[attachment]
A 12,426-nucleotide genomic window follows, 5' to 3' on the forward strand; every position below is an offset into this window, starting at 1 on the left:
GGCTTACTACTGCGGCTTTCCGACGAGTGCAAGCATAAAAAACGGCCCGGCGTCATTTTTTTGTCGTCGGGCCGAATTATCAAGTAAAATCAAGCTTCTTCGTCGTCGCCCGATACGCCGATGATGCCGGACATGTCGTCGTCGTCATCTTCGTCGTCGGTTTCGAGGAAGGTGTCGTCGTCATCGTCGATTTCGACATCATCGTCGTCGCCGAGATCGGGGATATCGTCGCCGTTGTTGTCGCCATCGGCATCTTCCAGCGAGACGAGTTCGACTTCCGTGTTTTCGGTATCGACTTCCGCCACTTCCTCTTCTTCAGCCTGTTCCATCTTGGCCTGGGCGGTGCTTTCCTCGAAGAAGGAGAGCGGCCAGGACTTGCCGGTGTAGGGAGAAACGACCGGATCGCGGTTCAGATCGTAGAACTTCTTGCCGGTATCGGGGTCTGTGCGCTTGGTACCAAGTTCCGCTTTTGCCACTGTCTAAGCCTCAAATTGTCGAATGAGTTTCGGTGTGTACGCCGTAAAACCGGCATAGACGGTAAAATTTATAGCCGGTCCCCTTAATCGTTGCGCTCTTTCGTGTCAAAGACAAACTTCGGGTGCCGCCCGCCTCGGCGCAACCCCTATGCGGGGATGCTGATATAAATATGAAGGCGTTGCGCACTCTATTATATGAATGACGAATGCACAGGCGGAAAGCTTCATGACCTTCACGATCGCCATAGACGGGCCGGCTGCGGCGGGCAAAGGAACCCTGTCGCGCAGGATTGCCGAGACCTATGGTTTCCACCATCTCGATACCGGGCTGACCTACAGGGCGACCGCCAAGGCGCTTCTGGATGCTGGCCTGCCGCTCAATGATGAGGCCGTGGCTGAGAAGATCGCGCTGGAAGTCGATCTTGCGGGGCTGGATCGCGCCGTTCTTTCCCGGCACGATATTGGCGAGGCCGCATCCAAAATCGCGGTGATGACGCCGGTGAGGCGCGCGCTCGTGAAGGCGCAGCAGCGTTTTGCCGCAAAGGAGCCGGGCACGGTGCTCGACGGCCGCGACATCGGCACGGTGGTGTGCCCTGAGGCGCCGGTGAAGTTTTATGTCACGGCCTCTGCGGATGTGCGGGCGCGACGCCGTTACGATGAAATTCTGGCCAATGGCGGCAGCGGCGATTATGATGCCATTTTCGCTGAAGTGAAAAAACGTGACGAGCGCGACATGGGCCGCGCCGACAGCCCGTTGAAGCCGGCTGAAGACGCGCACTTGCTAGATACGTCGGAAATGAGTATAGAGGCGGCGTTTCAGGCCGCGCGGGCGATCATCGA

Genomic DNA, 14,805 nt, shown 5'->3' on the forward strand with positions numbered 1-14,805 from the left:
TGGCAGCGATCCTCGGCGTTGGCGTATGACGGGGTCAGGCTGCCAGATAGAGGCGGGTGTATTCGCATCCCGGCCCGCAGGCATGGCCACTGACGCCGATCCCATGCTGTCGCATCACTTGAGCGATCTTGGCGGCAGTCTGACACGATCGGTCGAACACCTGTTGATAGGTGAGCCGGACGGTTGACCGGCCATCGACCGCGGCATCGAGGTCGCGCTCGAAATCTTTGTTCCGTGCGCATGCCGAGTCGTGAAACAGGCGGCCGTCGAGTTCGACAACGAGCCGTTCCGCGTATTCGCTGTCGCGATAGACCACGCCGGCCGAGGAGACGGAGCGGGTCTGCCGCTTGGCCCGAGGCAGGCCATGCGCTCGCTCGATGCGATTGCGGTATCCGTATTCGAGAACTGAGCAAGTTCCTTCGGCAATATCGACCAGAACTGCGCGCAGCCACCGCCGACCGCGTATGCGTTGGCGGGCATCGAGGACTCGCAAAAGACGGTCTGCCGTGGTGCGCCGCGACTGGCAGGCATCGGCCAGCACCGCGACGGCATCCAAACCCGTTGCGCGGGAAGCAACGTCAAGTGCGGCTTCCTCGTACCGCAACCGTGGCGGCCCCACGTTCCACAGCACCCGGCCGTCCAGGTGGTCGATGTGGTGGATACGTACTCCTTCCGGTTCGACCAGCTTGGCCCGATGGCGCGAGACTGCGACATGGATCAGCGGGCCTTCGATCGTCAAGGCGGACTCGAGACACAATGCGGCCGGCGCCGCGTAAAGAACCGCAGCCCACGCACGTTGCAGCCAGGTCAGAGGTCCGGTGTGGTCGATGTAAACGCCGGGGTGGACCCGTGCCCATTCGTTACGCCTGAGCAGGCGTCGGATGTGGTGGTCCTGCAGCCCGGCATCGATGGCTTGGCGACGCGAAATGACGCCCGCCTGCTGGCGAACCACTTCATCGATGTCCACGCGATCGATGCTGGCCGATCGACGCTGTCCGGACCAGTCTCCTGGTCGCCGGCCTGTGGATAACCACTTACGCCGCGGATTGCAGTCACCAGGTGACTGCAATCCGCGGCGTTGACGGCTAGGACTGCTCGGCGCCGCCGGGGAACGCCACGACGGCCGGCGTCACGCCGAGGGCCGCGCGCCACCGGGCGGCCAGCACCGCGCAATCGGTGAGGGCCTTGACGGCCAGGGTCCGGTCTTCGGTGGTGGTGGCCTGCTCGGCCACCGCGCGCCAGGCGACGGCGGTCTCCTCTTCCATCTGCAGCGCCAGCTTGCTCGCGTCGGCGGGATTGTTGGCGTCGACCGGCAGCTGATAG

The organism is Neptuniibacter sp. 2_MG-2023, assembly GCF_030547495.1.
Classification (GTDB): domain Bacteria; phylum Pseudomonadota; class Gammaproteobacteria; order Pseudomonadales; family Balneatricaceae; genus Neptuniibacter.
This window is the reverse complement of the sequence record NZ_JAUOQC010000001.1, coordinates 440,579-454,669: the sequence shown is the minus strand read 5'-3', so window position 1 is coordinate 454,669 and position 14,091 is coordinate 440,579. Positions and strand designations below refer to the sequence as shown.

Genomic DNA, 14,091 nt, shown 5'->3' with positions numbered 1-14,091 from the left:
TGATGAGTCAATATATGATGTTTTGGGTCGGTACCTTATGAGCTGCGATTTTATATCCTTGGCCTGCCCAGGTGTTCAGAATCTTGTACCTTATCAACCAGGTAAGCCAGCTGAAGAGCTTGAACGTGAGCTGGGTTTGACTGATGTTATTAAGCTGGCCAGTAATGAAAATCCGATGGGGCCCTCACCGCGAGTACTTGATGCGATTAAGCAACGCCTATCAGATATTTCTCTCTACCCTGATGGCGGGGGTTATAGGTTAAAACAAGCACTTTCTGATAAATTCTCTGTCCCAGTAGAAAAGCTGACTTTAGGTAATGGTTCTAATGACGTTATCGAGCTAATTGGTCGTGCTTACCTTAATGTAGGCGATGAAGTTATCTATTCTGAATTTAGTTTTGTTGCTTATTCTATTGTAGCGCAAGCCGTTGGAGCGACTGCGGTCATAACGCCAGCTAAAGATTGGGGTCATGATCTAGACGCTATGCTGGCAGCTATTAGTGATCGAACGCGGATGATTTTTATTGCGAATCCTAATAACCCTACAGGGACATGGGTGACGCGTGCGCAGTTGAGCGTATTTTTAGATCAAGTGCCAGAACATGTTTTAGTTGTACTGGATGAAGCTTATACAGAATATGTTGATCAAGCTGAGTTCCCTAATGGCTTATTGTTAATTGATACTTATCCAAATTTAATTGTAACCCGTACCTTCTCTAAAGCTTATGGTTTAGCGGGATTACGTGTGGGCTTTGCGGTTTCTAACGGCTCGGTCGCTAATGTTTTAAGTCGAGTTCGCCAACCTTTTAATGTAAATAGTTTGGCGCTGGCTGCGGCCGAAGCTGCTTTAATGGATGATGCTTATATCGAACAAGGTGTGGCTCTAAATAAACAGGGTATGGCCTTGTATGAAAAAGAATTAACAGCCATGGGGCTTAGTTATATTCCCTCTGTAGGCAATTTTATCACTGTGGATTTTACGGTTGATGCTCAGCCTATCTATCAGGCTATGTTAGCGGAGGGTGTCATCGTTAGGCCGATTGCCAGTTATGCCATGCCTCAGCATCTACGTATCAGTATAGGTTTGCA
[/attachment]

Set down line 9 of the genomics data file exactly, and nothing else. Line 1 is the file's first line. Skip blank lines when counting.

TGATGAGTCAATATATGATGTTTTGGGTCGGTACCTTATGAGCTGCGATTTTATATCCTTGGCCTGCCCAGGTGTTCAGAATCTTGTACCTTATCAACCAGGTAAGCCAGCTGAAGAGCTTGAACGTGAGCTGGGTTTGACTGATGTTATTAAGCTGGCCAGTAATGAAAATCCGATGGGGCCCTCACCGCGAGTACTTGATGCGATTAAGCAACGCCTATCAGATATTTCTCTCTACCCTGATGGCGGGGGTTATAGGTTAAAACAAGCACTTTCTGATAAATTCTCTGTCCCAGTAGAAAAGCTGACTTTAGGTAATGGTTCTAATGACGTTATCGAGCTAATTGGTCGTGCTTACCTTAATGTAGGCGATGAAGTTATCTATTCTGAATTTAGTTTTGTTGCTTATTCTATTGTAGCGCAAGCCGTTGGAGCGACTGCGGTCATAACGCCAGCTAAAGATTGGGGTCATGATCTAGACGCTATGCTGGCAGCTATTAGTGATCGAACGCGGATGATTTTTATTGCGAATCCTAATAACCCTACAGGGACATGGGTGACGCGTGCGCAGTTGAGCGTATTTTTAGATCAAGTGCCAGAACATGTTTTAGTTGTACTGGATGAAGCTTATACAGAATATGTTGATCAAGCTGAGTTCCCTAATGGCTTATTGTTAATTGATACTTATCCAAATTTAATTGTAACCCGTACCTTCTCTAAAGCTTATGGTTTAGCGGGATTACGTGTGGGCTTTGCGGTTTCTAACGGCTCGGTCGCTAATGTTTTAAGTCGAGTTCGCCAACCTTTTAATGTAAATAGTTTGGCGCTGGCTGCGGCCGAAGCTGCTTTAATGGATGATGCTTATATCGAACAAGGTGTGGCTCTAAATAAACAGGGTATGGCCTTGTATGAAAAAGAATTAACAGCCATGGGGCTTAGTTATATTCCCTCTGTAGGCAATTTTATCACTGTGGATTTTACGGTTGATGCTCAGCCTATCTATCAGGCTATGTTAGCGGAGGGTGTCATCGTTAGGCCGATTGCCAGTTATGCCATGCCTCAGCATCTACGTATCAGTATAGGTTTGCA